At this point, mining Bitcoin requires such intensive, specific hardware that the only way for most people to get in on the crypto game is to simply purchase the coin via an exchange. But that doesn’t mean mining has slowed down. Rather, the opposite has been happening, giving environmentalists (and anyone but the most adamant cryptobros) cause for concern.
Between cooling fans, manufacturing hardware, and the outrageous, ever-rising energy costs needed to operate a bitcoin mining rig, the world’s Bitcoin network is expected to use as much as 7.67 gigawatts of power by the end of 2018, according to new research and models. That’s one two-hundredth of all the electricity used on the planet. And that’s terrible.
Let’s put that another way. According to that research, which is admittedly based on some imperfect assumptions and averages, the Bitcoin network currently uses about as much power as the entire country of Ireland (which uses 3.1 gigawatts) and is expected to grow to the same energy consumption level as Austria, which is currently at 8.2 gigawatts.
The world’s population is right around 7.6 billion people. If everyone used the same amount of energy (which they don’t but bear with me) that would put Bitcoin’s energy consumption — and toll on the environment — at the same level as that of 38 million people.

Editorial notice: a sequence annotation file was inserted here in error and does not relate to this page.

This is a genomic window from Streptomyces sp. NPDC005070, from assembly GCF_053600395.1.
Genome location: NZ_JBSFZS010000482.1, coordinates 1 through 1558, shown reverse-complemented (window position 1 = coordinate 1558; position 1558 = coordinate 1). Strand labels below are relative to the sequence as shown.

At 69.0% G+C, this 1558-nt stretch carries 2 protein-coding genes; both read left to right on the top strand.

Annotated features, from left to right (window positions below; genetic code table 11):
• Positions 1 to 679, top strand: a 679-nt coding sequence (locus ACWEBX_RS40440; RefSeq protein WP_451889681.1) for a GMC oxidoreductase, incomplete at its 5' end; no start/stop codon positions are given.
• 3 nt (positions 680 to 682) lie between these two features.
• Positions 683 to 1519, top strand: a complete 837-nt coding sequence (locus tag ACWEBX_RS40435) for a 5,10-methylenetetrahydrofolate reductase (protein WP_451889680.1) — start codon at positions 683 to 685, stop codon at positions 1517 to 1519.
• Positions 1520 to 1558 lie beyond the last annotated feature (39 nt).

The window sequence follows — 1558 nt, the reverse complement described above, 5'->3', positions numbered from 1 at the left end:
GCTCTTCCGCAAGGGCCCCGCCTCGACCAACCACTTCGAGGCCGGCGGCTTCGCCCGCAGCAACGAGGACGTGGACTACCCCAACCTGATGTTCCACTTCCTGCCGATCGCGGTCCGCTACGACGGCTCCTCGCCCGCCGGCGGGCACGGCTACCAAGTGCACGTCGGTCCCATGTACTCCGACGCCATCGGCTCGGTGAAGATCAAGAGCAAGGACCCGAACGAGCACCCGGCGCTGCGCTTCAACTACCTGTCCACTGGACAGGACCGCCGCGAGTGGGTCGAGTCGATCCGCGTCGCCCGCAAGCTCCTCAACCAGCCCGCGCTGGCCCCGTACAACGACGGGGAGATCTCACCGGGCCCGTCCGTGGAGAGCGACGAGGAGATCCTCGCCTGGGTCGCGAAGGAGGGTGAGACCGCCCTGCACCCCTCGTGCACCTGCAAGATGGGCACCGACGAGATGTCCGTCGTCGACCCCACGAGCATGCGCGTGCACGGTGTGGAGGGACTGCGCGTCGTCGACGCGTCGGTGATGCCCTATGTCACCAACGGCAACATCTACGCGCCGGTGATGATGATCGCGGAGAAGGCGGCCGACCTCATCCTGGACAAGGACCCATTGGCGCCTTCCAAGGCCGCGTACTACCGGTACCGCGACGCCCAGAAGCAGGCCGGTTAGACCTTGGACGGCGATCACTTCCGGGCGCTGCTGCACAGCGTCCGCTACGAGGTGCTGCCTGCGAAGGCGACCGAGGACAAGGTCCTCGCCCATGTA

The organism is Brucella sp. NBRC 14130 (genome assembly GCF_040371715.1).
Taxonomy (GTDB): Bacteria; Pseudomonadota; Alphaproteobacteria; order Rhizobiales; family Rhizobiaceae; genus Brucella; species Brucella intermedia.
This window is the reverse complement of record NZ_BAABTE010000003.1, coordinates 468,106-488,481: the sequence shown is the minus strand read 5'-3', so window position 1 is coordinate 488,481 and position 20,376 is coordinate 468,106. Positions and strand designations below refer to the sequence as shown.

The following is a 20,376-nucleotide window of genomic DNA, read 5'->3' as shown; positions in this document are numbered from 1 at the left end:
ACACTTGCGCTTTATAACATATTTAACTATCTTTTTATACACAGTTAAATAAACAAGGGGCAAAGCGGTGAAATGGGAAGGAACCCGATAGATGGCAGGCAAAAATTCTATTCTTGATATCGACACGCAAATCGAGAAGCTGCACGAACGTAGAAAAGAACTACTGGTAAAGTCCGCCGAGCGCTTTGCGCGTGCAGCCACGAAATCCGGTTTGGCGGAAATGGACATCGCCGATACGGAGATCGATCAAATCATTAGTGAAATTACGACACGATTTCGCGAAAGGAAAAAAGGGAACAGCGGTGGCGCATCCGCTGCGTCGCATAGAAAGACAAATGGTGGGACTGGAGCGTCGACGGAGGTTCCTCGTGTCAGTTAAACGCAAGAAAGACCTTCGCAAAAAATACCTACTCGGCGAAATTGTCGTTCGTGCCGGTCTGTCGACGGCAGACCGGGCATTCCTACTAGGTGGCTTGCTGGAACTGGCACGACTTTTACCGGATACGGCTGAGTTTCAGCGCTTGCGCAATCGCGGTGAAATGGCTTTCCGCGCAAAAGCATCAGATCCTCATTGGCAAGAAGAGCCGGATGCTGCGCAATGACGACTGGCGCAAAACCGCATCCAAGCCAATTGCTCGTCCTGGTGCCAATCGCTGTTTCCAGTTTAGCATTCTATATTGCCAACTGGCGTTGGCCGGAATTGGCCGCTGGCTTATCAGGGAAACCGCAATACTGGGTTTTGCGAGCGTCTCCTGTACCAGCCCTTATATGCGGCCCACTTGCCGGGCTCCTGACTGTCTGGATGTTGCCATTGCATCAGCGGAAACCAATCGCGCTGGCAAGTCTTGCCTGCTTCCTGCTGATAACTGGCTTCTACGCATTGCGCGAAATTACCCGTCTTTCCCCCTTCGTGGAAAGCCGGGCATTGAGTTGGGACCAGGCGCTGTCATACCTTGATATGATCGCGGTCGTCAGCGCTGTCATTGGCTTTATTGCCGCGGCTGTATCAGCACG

Now, this certainly doesn’t mean that bitcoin should be cancelled. And while it seems like nothing can convince crypto fans that bitcoin is anything but the way of the future, these findings show just how much of an impact the cryptocurrency is having on the world. And not a “we’re gonna take back the financial markets and build a better tomorrow!” kind of impact. More of a tangible “oopsy-daisy, we’re accidentally scorching the planet” kind.
If cryptocurrencies are truly going to become the money of tomorrow, then we’ll absolutely need to grapple with the environmental damage caused by this major energy suck (assuming the price of Bitcoin continues to climb). Or, figure out how to mine more efficiently. Because again, in the next six months we may see Bitcoin using as much electricity as a major industrialized nation.
Disclosure: Several members of the Futurism team, including the editors of this piece, are personal investors in a number of cryptocurrency markets. Their personal investment perspectives have no impact on editorial content.